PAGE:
I began my fishing journeys when I was a mere
three years old. It all started with my dad
teaching me to squeeze a piece of light bread
into a dough ball and pinch it onto a size eight
hook. We were on the shoreline, or "bank" of Lake
Cannon in Winter Haven, Florida, four miles east
of where I grew up.
I can still smell the freshwater; the outboard
engine smoke, and I can still hear the sounds
of puttering outboards attached to the transoms
of old, then new, wooden skiffs.
I caught my first three-inch bluegill that afternoon.
With that little fish, a man who I called "Daddy"
for not nearly long enough, and I, began a journey
that I am still traveling today.
The journey has taken me far from home and returned
me safely many times. I have met many colorful folks
and have been lucky enough to call some of them "friend."
There have been a hell of a lot more good and happy
times than not. And, on the other hand, there have
been sad times, also.
One of the saddest times in my life was losing
the man who taught me right from wrong. He taught
me the rules of life. The rules of honesty and
dependability was his way of life, and I knew he
did his very best to teach me this, even though
he was a man of few words. He only had a third
grade education, but as time passed, I realized
he was one of the wisest men that ever graced
the face of God's green Earth. I still speak with
him, outloud mostly. He still teaches me lessons
I have yet to figure out on my own. His presence
is felt strongest when I am on the water, whether
salt or fresh. He is my guide. He will forever be
at my side.
One of the happiest times was a little over eight
years ago. I married my best friend, Linda. I had
no idea what was coming. I knew her for over three
years before any inkling of us ever becoming more
than just friends was thought possible. Boy was I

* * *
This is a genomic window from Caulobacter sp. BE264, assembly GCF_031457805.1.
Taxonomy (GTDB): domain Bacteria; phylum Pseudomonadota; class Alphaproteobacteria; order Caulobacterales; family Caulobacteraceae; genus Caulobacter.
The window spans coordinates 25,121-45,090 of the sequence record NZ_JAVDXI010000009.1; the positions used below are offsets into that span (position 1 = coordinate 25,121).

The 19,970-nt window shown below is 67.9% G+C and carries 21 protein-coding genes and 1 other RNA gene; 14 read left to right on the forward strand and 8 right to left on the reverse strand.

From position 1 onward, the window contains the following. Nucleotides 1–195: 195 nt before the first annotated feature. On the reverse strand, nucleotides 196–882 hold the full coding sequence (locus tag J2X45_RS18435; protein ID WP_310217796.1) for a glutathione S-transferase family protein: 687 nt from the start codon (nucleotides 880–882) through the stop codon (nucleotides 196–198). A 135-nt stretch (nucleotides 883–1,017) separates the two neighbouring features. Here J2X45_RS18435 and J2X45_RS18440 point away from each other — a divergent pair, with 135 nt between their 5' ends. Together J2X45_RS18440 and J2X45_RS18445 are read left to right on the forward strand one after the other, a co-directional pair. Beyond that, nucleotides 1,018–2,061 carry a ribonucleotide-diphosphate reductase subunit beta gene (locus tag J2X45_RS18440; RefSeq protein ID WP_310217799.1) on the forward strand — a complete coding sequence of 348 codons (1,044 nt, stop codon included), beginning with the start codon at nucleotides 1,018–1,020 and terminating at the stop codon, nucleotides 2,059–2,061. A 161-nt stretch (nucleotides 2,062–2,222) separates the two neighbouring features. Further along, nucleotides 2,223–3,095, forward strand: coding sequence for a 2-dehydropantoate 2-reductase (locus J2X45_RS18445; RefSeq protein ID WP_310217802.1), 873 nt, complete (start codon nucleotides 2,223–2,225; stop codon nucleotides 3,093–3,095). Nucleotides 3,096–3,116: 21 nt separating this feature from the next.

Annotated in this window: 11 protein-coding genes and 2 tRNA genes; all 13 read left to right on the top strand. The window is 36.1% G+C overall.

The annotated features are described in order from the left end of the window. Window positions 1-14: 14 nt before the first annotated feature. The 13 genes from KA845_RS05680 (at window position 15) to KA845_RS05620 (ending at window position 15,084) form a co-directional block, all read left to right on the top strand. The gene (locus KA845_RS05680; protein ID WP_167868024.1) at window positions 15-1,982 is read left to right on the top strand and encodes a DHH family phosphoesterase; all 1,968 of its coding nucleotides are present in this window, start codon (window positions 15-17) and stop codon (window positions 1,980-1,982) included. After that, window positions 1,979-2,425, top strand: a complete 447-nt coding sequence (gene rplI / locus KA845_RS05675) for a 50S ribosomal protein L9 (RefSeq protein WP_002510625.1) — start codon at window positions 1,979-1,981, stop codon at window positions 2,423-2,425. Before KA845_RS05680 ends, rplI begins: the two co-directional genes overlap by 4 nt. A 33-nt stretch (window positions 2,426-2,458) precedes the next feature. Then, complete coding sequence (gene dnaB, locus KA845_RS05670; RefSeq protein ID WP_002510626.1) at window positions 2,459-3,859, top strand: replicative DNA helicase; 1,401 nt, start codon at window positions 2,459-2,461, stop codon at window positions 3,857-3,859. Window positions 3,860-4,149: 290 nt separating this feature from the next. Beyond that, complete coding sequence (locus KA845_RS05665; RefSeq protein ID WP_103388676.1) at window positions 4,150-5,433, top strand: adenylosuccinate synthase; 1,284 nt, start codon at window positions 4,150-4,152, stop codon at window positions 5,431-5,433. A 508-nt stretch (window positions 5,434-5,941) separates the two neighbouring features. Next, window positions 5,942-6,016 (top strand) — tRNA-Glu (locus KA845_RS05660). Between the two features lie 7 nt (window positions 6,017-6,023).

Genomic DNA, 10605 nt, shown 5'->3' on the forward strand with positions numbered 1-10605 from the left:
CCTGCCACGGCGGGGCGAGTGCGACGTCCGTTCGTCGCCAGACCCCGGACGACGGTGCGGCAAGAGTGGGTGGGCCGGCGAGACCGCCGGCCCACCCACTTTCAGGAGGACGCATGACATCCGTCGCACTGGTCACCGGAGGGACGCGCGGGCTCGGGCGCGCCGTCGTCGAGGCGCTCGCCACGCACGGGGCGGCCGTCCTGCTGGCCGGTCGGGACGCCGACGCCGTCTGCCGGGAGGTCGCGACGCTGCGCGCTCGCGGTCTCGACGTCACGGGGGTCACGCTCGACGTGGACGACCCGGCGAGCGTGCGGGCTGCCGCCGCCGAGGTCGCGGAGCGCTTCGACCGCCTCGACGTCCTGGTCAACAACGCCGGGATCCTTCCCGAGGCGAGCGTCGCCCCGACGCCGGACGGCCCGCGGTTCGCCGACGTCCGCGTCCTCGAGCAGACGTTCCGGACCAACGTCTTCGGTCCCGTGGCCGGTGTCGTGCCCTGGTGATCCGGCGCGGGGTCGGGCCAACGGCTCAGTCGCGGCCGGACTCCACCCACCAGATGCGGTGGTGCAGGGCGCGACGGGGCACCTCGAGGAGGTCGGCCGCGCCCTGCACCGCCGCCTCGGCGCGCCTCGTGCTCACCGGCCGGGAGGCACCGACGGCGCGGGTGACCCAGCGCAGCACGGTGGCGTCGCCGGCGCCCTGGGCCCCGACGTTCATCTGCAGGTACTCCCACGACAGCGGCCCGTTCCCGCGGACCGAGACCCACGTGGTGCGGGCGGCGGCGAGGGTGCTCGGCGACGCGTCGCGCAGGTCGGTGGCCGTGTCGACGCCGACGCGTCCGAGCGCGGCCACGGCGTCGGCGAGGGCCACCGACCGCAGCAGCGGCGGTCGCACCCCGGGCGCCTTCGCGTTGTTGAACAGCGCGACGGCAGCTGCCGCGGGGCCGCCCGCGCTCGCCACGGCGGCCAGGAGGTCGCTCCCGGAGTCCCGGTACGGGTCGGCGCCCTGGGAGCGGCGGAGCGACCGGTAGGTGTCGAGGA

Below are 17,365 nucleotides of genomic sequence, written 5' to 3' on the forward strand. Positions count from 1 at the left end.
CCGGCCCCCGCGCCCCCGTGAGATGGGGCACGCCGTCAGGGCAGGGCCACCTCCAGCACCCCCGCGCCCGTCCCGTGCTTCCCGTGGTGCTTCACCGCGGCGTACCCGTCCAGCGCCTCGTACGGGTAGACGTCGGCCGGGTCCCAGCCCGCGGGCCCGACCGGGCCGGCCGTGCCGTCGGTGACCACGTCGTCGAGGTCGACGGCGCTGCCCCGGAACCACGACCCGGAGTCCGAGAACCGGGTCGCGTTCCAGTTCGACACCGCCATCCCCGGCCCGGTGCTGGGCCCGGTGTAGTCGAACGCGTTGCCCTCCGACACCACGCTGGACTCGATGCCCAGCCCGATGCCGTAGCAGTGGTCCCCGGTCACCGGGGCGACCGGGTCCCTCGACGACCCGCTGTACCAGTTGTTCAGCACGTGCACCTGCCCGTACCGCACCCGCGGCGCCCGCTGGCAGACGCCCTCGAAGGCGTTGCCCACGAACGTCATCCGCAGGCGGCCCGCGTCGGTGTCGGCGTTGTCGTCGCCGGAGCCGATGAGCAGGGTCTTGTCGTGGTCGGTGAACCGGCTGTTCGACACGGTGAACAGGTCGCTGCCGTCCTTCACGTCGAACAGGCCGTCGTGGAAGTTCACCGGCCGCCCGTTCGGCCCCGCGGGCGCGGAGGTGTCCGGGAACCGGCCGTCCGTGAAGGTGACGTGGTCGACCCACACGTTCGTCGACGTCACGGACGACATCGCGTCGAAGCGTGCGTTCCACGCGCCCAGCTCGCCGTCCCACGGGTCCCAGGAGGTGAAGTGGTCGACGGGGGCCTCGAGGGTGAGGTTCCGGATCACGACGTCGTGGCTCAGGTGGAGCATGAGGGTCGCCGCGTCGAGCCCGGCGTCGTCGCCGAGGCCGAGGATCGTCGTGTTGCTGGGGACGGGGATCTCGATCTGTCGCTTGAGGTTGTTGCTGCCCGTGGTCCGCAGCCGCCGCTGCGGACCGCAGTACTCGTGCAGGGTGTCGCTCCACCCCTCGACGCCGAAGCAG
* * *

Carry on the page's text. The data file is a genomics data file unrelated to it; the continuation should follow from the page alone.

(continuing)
in for a surprise.
It is only fair that I introduce her to you. She's
the major part of my life; my equal and my soul mate.
Linda had never been in a boat, let alone sight-fished
for red fish, trout and other species of the salt.
She took to it like a retriever on a duck! I can't
get her to pick up a fly rod, but she out-fishes all
of my buddies, yeah, and me, with light tackle. We're
talking about fifty-three plus pound red fish on eight
pound tackle. But that's not all that impressive. What
impresses me is that I was her teacher; then, I became
her student. She taught me patience. Something I used
to have until I began running big boats and guiding on
the flats. Simply put, she taught me to "smell the roses,"
so to speak. I will be writing more about Linda in the
I must cover in this introduction what I hope to write
about. I really don't know yet. How's that?
I will make you some promises, though. I will never
intentionally hurt anyone's feelings. I promise to
write the same way I speak. I will write mostly from
the heart. I will write about good, ol' southern
cookin'. I will write about things that happen to me
that I think may amuse you, because they amuse me.
I will write mostly about life; about growing up
in central Florida before the plastic mice and ducks
with first names. However, I won't get "techy." I'm
not a fly fishing purist. I fish to catch fish. I fish
to empty out and clear my thoughts. I fish for
fellowship with my friends. I even keep a few fish,
from time to time, for supper.
So, sit back. Pull up a chair.
Welcome to the Florida I love...the Florida of "Back
Then, and Now."
See y'all next week. ~ Capt. Gary
Gary grew up in central Florida and spent much
of his youth fishing the lakes that dot the area.
After moving a little closer to the coast, his
interests changed from fresh to salt. Gary still
visits his "roots" in the "lake behind the house."
He obtained his captain's license in the early '90's
and fished the blue waters of the Atlantic for a little
over twelve years. His interests in the beautiful shallow
water flats in and around the famous Mosquito Lagoon came
around twenty-five years ago. Even though Captain Gary
doesn't professionally guide anymore, his respect of the
waters will ever be present.
Gary began fly fishing and tying mostly saltwater
patterns in the early '90's and has participated as
a demo fly tier for the Federation of Fly Fishers
on numerous occasions. He is a private fly casting
and tying instructor and stained glass artist,
creating mostly saltwater game fish in glass.